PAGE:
You could be running a Facebook fan page, a Twitter account or even a Tumblog, but if you’re not staying on top of how frequently you post, your followers and their reaching out to you, or keeping everything up-to-date, people will soon lose interest.
The reason people sit on roller coasters is the thrill, knowing that they’re not just traveling at high speed, but because there are rises and falls and loop-the-loops. Social media is no different – people want their social feeds to constantly keep their minds stimulated, and a lack of content or creativity can be really off-putting.
One of the mistakes people make is the assumption that if you’re really pushing your social media activity, you should be doing it in an almost office-like (or an actual office) environment. This isn’t a good idea – in fact, the more mobile you are, the more impressively organised your feed looks and the more content you’ll end up posting.
After all, all those apps on your iPhone can add a huge variety of media, rather than 140-character text posts. Think about using services like Vine – six-second video snapshots that can be cut and sliced up to look fantastic. Perhaps also YouTube, or Instagram – anything that allows people to look, and watch, rather than solely read. A multimedia feed is always going to stimulate more minds more than a constant flow of text.
There are also buffer services that can really add to your ability to constantly output content without having to manually do so over the course of the day. Services like the Buffer iOS app mean that you will be able to slowly push out fifty content-filled tweets over twenty-four hours to ensure it’s never quiet on your social front, even though you only spent a concentrated hour or two putting them all together. Doesn’t have to be fifty, of course, but at least twenty or so tweets that aren’t responses and manual, quick tweets are great.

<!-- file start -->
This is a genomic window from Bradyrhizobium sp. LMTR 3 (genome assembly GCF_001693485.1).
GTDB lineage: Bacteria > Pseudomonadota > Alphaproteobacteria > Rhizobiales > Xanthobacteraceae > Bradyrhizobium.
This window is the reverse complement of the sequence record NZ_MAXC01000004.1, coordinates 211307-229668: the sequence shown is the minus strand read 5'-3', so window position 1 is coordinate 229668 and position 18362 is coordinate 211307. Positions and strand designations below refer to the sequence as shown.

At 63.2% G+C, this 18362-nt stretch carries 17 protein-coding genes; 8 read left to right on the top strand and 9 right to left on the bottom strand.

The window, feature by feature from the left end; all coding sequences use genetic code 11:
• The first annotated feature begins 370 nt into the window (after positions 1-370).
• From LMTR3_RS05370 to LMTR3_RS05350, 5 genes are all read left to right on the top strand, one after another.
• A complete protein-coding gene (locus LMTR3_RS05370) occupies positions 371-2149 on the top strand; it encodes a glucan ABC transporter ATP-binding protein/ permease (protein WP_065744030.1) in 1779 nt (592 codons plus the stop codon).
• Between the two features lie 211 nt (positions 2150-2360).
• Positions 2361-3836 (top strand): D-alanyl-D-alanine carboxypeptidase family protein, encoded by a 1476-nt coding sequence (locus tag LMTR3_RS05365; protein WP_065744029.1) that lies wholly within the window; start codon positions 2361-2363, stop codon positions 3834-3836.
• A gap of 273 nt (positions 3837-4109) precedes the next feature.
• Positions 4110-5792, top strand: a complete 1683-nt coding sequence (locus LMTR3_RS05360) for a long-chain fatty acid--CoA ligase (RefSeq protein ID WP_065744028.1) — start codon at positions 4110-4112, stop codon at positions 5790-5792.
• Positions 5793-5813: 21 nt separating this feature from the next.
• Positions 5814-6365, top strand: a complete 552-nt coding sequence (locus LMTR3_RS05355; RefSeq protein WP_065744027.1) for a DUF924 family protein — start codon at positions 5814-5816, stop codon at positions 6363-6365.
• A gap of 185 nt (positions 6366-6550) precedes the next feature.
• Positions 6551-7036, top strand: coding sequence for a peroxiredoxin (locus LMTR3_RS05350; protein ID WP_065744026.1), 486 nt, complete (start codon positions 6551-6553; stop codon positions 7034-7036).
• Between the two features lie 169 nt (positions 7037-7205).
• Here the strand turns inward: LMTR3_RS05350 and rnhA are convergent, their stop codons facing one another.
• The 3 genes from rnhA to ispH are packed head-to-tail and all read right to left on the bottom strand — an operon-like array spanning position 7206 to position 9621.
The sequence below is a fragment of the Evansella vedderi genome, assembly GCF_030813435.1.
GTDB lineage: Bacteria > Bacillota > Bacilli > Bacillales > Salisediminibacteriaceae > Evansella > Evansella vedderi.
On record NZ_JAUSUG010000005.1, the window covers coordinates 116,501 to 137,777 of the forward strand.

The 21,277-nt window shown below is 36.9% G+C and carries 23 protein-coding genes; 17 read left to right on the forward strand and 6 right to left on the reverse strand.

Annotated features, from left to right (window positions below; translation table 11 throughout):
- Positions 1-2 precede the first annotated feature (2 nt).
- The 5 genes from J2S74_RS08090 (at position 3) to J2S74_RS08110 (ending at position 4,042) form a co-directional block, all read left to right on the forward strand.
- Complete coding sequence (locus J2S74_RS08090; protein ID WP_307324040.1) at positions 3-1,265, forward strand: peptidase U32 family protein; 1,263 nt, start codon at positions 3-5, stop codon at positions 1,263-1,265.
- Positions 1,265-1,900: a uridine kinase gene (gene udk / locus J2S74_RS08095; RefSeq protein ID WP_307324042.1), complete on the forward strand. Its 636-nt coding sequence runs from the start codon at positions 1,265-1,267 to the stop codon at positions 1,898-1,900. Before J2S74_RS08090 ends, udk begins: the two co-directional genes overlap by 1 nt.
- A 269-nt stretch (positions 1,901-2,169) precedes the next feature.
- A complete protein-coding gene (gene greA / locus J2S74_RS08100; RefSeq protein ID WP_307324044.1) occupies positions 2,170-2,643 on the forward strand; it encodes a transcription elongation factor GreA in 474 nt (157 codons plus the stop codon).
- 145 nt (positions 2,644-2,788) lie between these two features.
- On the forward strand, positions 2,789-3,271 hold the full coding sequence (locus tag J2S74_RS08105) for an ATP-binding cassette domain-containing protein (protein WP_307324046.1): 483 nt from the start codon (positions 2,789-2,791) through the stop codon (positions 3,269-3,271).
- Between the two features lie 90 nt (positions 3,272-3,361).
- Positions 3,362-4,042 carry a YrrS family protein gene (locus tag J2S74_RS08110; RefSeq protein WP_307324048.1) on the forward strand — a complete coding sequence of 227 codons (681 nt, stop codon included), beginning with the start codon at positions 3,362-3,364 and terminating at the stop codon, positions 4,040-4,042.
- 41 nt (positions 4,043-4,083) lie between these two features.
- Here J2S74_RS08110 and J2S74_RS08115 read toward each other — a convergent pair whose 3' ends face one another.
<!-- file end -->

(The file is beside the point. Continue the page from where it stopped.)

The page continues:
If you blog, commit. In today’s environment, a burst of blog posts going onto social platforms for promotional purposes followed by a vanishing act don’t go down well. Social media is a double-edged blade, as it can make you look incredibly busy and incredibly lazy at the same time – often with the same tweet. The best way to avoid eventualities like this is to blog when you’re on the move. On a bus? Blog. On the train? Blog. Doctor’s waiting room? Blog. Even the WordPress app will work great.
Speaking of blogging apps, Tumblr’s official iOS app means a constant flow of content both to reblog and comment on, and also to put through other social media feeds. Don’t keep great things to Tumblr – a JPEG, a GIF, a Video, or even a blog post can be interesting to those on your Twitter and Facebook feeds, even Pintrest, so don’t ignore the potential for content being dropped into your Tumblap!
You can also make use of high-quality apps for platforms that aren’t going to shove anything special your way short of convenient shortcuts, like Tweetbot. But the big bonuses come in when you delve into the “power-user” section of social media apps for iOS. Invaluable apps include those like HootSuite that do Facebook and Twitter, with post scheduling and even analysis of how popular your linked content is.
Using social media is easy, but mastering it is an ongoing process that, like anything else, is impossible to do completely, but you can put yourself significantly ahead of the competition by staying mobile and making the most of iOS apps that are going to help you do that. Stay mobile, stay smart, stay productive, and stay renowned.